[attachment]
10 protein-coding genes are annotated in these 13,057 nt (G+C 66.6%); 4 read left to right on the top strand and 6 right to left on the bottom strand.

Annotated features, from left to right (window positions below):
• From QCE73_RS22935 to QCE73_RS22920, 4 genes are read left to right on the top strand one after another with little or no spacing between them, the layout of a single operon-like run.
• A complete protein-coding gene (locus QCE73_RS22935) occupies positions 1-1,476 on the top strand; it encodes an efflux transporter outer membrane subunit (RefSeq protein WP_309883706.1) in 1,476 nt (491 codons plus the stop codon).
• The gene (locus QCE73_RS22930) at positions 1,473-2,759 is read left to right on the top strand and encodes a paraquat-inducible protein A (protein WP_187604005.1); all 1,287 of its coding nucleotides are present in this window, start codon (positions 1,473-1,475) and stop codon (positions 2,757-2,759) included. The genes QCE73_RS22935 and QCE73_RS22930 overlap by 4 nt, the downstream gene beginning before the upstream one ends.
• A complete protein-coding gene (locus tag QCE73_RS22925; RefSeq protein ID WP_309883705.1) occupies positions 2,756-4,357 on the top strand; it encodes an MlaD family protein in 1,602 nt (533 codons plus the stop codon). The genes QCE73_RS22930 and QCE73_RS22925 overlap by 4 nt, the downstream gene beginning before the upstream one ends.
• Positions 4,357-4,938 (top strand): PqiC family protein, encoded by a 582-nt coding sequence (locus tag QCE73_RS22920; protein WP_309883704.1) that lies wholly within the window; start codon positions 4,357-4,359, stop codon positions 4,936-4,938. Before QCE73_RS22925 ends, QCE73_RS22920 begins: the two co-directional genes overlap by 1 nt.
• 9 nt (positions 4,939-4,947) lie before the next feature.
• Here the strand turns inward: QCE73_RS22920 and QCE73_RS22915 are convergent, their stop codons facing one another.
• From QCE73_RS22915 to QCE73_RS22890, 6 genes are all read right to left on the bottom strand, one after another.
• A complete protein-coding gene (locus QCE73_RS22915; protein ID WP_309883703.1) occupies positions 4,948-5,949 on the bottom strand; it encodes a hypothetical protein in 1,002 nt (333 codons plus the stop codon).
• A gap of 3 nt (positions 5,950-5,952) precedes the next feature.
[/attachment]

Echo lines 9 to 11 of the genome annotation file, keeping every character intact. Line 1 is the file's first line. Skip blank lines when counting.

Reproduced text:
• Here the strand turns inward: QCE73_RS22920 and QCE73_RS22915 are convergent, their stop codons facing one another.
• From QCE73_RS22915 to QCE73_RS22890, 6 genes are all read right to left on the bottom strand, one after another.
• A complete protein-coding gene (locus QCE73_RS22915; protein ID WP_309883703.1) occupies positions 4,948-5,949 on the bottom strand; it encodes a hypothetical protein in 1,002 nt (333 codons plus the stop codon).